In order fully to acquaint themselves with the situation of commercial stations and their managements, officers of the Board are visiting key producing people and having full discussions with them. The Postmaster-General has said that he would like to be able to undertake this task, but cannot do so because of pressure of ministerial duties. Because of the searching inquiry conducted by honorable senators into this important subject and because of the detailed and voluminous report presented to the Parliament - a report now generally referred to as the Vincent Committee report - I suggest that the inquiry embarked upon by members of the Australian Broadcasting Control Board is a complete waste of time.
The Senate Select Committee gave an opportunity to everyone interested in television to come forward to present his views. The opportunity was given not only to individuals in the community and to people representing organisations that are vitally interested in television, but also to station managements. In the event, station managements accepted the opportunity. Despite this fact and the recommendations that were laid on the table of this Parliament over two years ago, the procrastination of the Government goes on and on. Whilst the Government delays, as was said by the Minister for Customs and Excise (Senator Anderson) in the Senate about 12 months ago, the profits of commercial television stations continue to rise. When introducing a bill in the Senate in November of last year, the Minister for Customs and Excise pointed out that the gross revenue of commercial television stations in 1956-57 was about £1.2 million. In a period of six or seven years, to 1962-63, the gross revenue of commercial television stations had risen to £18.8 million. The Minister pointed out that the gross revenue of the 10 metropolitan television stations for 1962-63 was £16.8 million. Profits, before payment of taxes and licence fees, were about £3i million, which represented a profit margin of about 20 per cent.
The Government has done nothing but protect the interests of commercial stations. To the credit of some people in the community, an attempt has been made to give Australians an opportunity to use their skills in their own interests and in the interests of their profession and this nation. I have referred already to the Channel 7 production of “Homicide”. A film entitled “They’re a Wierd Mob “ is being made and will employ between 150 and 200 artists. All the artists except the producer, director and one Italian star are Australians. A dramatic programme to be called “ Seaspray “ is being filmed in Fiji at present. The leading role is being played by an Australian, Walter Brown. Lloyd Lamble, a former president of Actors Equity Association of Australia, returned to Australia and was at once engaged by the company concerned to take part in the production of “ Seaspray “.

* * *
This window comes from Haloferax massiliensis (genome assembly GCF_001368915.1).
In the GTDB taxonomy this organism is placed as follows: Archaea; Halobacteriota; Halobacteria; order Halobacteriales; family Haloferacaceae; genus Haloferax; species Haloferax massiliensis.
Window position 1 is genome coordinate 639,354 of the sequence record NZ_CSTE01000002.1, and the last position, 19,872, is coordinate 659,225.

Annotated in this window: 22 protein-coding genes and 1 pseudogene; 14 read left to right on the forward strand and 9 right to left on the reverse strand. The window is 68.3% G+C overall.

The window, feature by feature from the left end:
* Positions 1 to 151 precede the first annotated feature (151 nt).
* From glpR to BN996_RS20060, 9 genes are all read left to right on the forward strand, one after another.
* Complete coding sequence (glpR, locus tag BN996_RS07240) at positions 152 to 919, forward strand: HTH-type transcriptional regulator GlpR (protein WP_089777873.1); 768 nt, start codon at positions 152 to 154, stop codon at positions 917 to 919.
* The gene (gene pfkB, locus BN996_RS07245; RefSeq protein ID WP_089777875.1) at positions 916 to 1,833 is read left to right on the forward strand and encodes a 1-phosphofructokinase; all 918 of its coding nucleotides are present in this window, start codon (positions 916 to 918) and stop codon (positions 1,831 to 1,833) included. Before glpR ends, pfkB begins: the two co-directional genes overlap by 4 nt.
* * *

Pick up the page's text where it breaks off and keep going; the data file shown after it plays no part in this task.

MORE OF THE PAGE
Despite these laudable activities, only a ripple has been made on the pool of the talents of those artists who are anxious to exercise their skills in the interests of this country so that dramatic programmes could bc made by Australians, of Australians and for Australians to be shown in Australia and sold overseas. As the PostmasterGeneral has said that he hopes to be able to make a statement on this matter before the end of the year and as the estimates for his Department are now being debated in this Parliament, I suggest that now is a very appropriate time for the Minister to make a statement on such an important matter.
The CHAIRMAN (Senator
Drake-Brockman). - Order! The honorable senator’s time has expired.
– I wish to direct attention to the appropriation for the broadcasting and television services. Under the major heading of “Australian Broadcasting Commission” an amount of £151 million is appropriated for expenditure under the Broadcasting and Television Act. This amount represents a slight increase over the provision of £13,640,000 for the previous year. I wish to refer only to a small part of this major item. I wish to refer, also, to the report of the Australian Broadcasting Commission for the year ended 30th June 1965. At page 25 of that report appears a statement of net expenditure for the year ended 30th June 1965. For news services - radio and television - salaries of over £688,000 and expenses of over £488,000 were paid. This amount is a slight increase on the previous year’s expenditure. I imagine that has been the general trend throughout the Commission’s activities. An expanding activity of this nature must of necessity cost more money. I imagine that in the coming year an even greater amount will be expended.
We are people who live very close to the gathering and dissemination of news which must involve rising costs. We want the best news services obtainable. 1 pay a tribute to the news services of the Australian Broadcasting Commission. Its news gathering probably differs rather much from the ordinary newspaper pattern of news gathering, yet I think every honorable senator would agree that the A. B.C. news carries with it a note of authority and enjoys the status, to a certain degree, of official pronouncements. It is associated with the British Broadcasting Corporation news services and therefore has a great world connection.